"You are responsible!" blares a sign posted on a side street in West Philadelphia. Seconds later, a fire hose blasts the message away. How's that for emphasis?
It's a perfect note on which to begin "Home Again," the fourth episode of the X-Files mini-series, which is unapologetically blunt with its themes and emotions. Written and directed by co–executive producer Glen Morgan — who, along with James Wong, penned many of the original series's strongest installments — this is a story soaked in blood, sweat, and tears.
Let's start with blood. Joseph Cutler (Alessandro Juliani) is a mid-level bureaucrat in the City of Brotherly Love, tasked with rounding up homeless people to make way for gentrification. He's the kind of unsympathetic pencil pusher who might as well have "Just doin' my job" tattooed on his forehead. But surely even he doesn't deserve the punishment meted out in the episode's tense and atmospheric teaser sequence. Cutler is stalked by a dead-eyed, barefoot monster known as the Band-Aid Nose Man (John DeSantis), then graphically torn limb from limb.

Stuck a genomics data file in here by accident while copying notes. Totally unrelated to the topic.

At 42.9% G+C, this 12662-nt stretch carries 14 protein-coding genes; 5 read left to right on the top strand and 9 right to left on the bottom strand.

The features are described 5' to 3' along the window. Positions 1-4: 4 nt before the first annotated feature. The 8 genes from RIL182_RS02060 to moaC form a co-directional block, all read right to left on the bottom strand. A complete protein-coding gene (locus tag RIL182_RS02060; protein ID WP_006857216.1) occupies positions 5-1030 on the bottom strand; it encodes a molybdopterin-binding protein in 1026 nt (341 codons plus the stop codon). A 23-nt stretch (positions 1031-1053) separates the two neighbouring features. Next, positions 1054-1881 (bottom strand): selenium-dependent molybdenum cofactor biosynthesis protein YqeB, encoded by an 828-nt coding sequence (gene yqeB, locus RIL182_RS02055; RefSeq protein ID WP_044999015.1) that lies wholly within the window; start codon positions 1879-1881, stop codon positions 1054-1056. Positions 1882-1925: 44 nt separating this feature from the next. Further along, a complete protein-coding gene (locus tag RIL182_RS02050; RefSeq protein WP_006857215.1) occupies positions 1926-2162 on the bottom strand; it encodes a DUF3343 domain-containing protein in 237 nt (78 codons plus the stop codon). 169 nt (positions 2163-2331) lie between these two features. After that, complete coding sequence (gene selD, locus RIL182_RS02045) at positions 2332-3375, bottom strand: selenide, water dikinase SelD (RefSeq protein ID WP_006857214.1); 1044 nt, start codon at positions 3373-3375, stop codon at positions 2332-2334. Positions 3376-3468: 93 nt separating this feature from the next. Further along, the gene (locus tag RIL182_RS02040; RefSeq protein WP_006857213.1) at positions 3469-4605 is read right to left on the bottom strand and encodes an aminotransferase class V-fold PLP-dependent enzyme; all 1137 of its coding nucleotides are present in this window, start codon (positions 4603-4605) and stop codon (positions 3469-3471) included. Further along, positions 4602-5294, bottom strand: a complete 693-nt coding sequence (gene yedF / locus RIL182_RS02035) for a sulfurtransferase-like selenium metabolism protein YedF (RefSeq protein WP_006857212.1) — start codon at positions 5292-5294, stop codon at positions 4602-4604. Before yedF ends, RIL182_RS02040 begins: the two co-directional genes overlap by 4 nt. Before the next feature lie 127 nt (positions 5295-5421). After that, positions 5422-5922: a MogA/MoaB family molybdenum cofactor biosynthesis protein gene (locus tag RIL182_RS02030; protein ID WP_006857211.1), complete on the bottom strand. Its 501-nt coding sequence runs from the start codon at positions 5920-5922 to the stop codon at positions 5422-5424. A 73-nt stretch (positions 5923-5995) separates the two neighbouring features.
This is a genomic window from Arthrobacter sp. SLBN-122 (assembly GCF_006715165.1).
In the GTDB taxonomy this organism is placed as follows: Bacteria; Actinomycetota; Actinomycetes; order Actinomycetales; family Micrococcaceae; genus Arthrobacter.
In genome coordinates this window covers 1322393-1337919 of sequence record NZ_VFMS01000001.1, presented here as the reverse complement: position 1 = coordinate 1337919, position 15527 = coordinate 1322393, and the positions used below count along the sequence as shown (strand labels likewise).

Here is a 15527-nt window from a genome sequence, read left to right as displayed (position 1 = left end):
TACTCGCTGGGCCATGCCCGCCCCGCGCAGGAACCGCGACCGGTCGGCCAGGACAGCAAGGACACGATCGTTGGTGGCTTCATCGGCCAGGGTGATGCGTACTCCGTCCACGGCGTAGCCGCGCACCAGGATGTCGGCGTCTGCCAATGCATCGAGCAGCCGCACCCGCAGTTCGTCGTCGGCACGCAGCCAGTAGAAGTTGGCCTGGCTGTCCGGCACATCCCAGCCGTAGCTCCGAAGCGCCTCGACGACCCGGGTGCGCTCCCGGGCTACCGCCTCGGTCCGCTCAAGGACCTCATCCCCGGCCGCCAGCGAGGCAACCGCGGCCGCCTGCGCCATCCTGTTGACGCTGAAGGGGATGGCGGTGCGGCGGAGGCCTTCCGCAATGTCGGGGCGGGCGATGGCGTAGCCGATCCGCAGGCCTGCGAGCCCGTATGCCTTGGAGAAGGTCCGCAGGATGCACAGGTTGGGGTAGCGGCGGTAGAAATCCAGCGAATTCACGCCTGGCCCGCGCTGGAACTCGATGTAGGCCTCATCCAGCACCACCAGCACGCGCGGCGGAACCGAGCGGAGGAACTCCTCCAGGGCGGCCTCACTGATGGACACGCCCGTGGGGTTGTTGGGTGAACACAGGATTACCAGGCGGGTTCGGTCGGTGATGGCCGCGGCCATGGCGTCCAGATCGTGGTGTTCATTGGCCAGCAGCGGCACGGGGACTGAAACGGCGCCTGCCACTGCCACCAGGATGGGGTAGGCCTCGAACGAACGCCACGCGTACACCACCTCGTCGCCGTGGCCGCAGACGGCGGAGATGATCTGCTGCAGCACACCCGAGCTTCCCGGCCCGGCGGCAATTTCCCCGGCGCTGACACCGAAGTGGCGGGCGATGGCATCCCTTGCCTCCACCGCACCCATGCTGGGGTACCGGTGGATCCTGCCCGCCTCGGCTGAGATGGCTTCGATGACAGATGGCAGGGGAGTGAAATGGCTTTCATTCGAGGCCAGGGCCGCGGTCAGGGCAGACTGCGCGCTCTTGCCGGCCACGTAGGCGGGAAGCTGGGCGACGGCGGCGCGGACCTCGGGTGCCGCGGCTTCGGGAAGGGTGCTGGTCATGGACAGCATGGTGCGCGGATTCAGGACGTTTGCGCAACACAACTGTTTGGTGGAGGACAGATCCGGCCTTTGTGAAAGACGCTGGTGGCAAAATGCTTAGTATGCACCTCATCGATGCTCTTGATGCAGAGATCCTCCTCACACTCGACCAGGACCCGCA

As far as FBI special agents Fox Mulder (David Duchovny) and Dana Scully (Gillian Anderson) are concerned, just deserts have nothing to do with it. When the duo arrives the next morning to investigate, they treat Cutler's death with analytical dispassion — though Mulder, no surprise, can't help slipping in a quip about the victim's head being in the wrong recycling bin. "They said you two have experience with these, uh, spooky cases," a detective says. Do they ever. And for a few moments, it seems like this will be more or less a standard X-File. It's business as usual for our agents, despite a pair of unexplained elements: Why didn't the perpetrator leave behind footprints? And what's up with that weird, life-size graffiti on the billboard across from the murder scene?